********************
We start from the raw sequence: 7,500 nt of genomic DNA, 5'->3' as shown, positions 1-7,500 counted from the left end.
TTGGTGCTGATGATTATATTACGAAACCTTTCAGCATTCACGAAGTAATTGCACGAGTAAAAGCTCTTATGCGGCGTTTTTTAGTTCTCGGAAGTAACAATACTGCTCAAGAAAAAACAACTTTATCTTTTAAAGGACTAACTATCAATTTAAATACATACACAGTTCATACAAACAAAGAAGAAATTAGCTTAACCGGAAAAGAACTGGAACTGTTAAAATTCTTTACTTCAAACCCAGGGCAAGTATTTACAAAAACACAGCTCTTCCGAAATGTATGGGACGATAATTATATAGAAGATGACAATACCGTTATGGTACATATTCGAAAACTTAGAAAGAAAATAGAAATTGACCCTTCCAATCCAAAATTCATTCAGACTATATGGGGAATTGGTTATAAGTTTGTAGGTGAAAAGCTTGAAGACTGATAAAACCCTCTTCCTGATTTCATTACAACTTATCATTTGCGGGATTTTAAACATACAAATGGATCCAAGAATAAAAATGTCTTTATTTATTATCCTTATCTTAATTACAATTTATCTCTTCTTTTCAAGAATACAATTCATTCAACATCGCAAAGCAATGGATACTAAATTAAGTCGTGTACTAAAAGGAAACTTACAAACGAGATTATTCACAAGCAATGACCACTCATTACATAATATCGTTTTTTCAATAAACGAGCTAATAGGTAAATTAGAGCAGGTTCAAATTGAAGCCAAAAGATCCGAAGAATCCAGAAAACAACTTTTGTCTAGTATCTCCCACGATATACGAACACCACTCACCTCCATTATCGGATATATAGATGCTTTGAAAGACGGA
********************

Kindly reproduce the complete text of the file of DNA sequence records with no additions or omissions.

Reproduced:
We start from the raw sequence: 7,500 nt of genomic DNA, 5'->3' as shown, positions 1-7,500 counted from the left end.
TTGGTGCTGATGATTATATTACGAAACCTTTCAGCATTCACGAAGTAATTGCACGAGTAAAAGCTCTTATGCGGCGTTTTTTAGTTCTCGGAAGTAACAATACTGCTCAAGAAAAAACAACTTTATCTTTTAAAGGACTAACTATCAATTTAAATACATACACAGTTCATACAAACAAAGAAGAAATTAGCTTAACCGGAAAAGAACTGGAACTGTTAAAATTCTTTACTTCAAACCCAGGGCAAGTATTTACAAAAACACAGCTCTTCCGAAATGTATGGGACGATAATTATATAGAAGATGACAATACCGTTATGGTACATATTCGAAAACTTAGAAAGAAAATAGAAATTGACCCTTCCAATCCAAAATTCATTCAGACTATATGGGGAATTGGTTATAAGTTTGTAGGTGAAAAGCTTGAAGACTGATAAAACCCTCTTCCTGATTTCATTACAACTTATCATTTGCGGGATTTTAAACATACAAATGGATCCAAGAATAAAAATGTCTTTATTTATTATCCTTATCTTAATTACAATTTATCTCTTCTTTTCAAGAATACAATTCATTCAACATCGCAAAGCAATGGATACTAAATTAAGTCGTGTACTAAAAGGAAACTTACAAACGAGATTATTCACAAGCAATGACCACTCATTACATAATATCGTTTTTTCAATAAACGAGCTAATAGGTAAATTAGAGCAGGTTCAAATTGAAGCCAAAAGATCCGAAGAATCCAGAAAACAACTTTTGTCTAGTATCTCCCACGATATACGAACACCACTCACCTCCATTATCGGATATATAGATGCTTTGAAAGACGGA